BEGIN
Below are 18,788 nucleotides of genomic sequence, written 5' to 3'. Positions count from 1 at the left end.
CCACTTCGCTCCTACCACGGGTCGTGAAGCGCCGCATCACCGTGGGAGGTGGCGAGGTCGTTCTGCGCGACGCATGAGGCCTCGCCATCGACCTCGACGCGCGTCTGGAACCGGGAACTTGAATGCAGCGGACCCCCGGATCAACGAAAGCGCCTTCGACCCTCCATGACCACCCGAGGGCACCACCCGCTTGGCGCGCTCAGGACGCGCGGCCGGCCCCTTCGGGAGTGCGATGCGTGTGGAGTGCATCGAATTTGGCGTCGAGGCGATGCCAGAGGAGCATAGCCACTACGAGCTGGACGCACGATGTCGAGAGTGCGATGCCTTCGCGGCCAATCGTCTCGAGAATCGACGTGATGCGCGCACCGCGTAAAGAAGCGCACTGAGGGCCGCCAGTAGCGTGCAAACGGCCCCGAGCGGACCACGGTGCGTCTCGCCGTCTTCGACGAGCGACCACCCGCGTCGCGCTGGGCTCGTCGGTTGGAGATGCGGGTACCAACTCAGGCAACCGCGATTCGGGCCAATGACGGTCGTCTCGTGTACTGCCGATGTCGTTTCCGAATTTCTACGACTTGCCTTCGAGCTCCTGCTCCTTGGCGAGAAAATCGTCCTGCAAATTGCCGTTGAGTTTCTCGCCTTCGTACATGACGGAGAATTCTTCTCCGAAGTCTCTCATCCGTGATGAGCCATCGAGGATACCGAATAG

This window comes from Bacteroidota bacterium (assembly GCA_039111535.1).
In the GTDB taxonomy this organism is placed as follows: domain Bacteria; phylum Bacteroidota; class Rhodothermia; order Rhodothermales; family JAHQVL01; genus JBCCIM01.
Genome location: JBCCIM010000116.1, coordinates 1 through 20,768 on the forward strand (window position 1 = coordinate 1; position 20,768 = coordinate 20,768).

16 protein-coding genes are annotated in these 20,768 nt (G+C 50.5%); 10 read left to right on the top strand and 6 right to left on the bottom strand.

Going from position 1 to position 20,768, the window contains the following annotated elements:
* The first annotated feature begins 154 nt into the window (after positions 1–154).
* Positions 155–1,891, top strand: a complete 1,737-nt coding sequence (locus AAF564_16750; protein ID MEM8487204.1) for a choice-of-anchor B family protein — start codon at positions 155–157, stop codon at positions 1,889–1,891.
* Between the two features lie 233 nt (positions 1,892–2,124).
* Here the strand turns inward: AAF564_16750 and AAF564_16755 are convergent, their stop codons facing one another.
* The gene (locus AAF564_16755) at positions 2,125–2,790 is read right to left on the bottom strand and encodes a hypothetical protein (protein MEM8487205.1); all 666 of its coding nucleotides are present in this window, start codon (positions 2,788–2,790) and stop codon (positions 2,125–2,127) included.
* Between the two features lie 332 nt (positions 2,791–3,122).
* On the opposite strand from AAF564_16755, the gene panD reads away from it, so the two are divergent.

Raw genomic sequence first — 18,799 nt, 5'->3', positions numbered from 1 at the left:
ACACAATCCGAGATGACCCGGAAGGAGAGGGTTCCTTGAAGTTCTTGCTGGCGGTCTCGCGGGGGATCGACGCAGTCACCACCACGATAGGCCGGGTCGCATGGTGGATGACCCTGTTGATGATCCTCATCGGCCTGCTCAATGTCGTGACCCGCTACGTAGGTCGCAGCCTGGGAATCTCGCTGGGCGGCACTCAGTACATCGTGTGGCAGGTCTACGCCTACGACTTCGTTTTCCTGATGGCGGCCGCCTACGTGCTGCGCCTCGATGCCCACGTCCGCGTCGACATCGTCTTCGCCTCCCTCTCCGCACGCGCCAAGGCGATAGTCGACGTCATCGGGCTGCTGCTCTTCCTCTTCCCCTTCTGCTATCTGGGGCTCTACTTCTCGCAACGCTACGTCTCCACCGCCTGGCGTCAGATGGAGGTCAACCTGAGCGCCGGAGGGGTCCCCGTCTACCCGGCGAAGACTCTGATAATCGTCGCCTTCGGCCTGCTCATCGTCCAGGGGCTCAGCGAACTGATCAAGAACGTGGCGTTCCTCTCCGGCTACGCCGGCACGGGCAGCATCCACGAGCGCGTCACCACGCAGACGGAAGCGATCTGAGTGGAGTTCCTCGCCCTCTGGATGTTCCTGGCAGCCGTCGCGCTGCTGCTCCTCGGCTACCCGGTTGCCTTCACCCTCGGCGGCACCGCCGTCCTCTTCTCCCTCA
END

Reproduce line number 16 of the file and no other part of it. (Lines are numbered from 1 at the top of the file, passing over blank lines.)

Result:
ACACAATCCGAGATGACCCGGAAGGAGAGGGTTCCTTGAAGTTCTTGCTGGCGGTCTCGCGGGGGATCGACGCAGTCACCACCACGATAGGCCGGGTCGCATGGTGGATGACCCTGTTGATGATCCTCATCGGCCTGCTCAATGTCGTGACCCGCTACGTAGGTCGCAGCCTGGGAATCTCGCTGGGCGGCACTCAGTACATCGTGTGGCAGGTCTACGCCTACGACTTCGTTTTCCTGATGGCGGCCGCCTACGTGCTGCGCCTCGATGCCCACGTCCGCGTCGACATCGTCTTCGCCTCCCTCTCCGCACGCGCCAAGGCGATAGTCGACGTCATCGGGCTGCTGCTCTTCCTCTTCCCCTTCTGCTATCTGGGGCTCTACTTCTCGCAACGCTACGTCTCCACCGCCTGGCGTCAGATGGAGGTCAACCTGAGCGCCGGAGGGGTCCCCGTCTACCCGGCGAAGACTCTGATAATCGTCGCCTTCGGCCTGCTCATCGTCCAGGGGCTCAGCGAACTGATCAAGAACGTGGCGTTCCTCTCCGGCTACGCCGGCACGGGCAGCATCCACGAGCGCGTCACCACGCAGACGGAAGCGATCTGAGTGGAGTTCCTCGCCCTCTGGATGTTCCTGGCAGCCGTCGCGCTGCTGCTCCTCGGCTACCCGGTTGCCTTCACCCTCGGCGGCACCGCCGTCCTCTTCTCCCTCA